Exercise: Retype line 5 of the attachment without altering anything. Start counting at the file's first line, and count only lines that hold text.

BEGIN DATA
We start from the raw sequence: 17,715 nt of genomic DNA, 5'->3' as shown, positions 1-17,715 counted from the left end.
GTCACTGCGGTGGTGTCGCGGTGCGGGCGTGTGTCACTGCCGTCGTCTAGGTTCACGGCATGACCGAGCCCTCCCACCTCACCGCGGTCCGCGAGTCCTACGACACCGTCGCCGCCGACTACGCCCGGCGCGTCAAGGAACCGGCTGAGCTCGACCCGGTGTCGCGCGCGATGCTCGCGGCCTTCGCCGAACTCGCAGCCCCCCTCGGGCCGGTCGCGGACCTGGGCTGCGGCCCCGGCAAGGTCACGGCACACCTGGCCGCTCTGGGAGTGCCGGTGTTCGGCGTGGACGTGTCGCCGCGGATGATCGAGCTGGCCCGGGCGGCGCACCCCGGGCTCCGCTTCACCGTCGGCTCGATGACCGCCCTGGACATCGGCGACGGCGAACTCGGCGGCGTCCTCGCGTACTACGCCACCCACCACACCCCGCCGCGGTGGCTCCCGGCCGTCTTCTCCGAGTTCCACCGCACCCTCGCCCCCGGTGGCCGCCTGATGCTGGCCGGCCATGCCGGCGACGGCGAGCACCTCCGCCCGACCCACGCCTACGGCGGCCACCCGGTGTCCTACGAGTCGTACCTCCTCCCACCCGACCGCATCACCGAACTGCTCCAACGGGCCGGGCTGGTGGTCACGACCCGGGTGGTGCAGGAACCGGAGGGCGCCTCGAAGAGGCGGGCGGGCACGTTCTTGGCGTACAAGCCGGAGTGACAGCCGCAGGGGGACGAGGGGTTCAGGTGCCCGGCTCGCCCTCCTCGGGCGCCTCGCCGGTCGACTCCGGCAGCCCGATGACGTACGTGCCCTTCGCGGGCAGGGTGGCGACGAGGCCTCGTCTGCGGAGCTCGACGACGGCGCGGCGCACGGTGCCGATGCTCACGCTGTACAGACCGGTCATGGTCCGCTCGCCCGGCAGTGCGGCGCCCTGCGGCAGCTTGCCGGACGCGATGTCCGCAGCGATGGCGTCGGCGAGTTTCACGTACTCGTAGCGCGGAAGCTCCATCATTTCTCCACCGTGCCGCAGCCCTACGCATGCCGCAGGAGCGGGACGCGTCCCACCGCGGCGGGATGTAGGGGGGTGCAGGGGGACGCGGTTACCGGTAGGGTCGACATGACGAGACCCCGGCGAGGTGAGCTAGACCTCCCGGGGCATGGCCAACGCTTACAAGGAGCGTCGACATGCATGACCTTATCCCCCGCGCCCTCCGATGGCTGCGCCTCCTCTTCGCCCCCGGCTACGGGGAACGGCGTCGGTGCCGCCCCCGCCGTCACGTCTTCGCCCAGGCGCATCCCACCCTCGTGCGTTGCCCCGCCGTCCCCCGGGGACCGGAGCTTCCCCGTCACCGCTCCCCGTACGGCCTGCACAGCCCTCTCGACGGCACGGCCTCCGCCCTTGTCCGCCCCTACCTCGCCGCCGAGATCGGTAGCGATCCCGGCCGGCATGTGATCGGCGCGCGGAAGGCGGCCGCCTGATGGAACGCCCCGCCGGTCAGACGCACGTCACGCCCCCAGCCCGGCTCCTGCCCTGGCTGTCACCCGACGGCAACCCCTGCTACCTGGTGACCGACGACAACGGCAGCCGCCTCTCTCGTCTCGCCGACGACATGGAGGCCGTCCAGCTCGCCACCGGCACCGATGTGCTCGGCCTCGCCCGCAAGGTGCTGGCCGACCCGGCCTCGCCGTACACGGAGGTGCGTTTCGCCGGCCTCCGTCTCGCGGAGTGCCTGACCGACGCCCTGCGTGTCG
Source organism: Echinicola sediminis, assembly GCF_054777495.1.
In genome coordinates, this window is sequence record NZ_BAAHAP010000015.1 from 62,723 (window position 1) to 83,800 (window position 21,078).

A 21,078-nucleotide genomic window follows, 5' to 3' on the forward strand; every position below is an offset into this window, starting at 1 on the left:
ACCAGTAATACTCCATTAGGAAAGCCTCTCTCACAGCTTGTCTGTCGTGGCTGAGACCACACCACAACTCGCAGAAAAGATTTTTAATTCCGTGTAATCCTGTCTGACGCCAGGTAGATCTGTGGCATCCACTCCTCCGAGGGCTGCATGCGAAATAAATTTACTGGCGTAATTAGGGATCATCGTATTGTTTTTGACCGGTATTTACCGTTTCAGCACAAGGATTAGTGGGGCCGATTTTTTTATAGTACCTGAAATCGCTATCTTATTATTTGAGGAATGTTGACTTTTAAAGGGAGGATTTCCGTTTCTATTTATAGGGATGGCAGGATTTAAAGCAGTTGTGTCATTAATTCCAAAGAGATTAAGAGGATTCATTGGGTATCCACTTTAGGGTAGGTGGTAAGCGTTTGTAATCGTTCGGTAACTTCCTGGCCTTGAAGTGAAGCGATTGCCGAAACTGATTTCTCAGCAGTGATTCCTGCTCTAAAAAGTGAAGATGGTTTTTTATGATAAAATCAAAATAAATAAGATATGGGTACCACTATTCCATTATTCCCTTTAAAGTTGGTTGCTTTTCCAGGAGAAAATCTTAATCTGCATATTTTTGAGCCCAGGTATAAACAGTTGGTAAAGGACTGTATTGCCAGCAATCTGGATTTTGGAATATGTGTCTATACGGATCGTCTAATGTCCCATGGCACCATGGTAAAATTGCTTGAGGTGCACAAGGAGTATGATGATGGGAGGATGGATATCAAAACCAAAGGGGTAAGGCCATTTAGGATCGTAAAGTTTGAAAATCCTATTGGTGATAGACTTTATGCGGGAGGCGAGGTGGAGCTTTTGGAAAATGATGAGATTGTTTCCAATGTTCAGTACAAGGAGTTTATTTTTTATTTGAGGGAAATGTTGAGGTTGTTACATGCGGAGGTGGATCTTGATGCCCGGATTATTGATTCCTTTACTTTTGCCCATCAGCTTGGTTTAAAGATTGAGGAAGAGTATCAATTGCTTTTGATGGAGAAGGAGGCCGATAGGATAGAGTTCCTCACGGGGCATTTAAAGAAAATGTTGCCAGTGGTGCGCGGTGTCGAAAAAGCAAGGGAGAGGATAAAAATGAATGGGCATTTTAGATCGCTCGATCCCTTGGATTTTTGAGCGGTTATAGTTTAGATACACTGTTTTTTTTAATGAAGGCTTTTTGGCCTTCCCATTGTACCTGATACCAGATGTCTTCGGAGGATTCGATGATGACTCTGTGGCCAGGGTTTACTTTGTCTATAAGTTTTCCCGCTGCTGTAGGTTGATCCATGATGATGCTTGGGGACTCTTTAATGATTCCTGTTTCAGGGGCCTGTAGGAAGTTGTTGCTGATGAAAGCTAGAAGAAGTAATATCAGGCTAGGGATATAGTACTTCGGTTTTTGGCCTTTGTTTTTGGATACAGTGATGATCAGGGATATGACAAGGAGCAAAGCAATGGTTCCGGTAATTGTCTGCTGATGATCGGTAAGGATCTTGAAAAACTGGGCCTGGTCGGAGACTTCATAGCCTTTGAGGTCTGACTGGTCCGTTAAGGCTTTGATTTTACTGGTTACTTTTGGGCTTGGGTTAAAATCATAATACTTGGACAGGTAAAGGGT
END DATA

A 21,078-nucleotide genomic window follows, 5' to 3' on the forward strand; every position below is an offset into this window, starting at 1 on the left: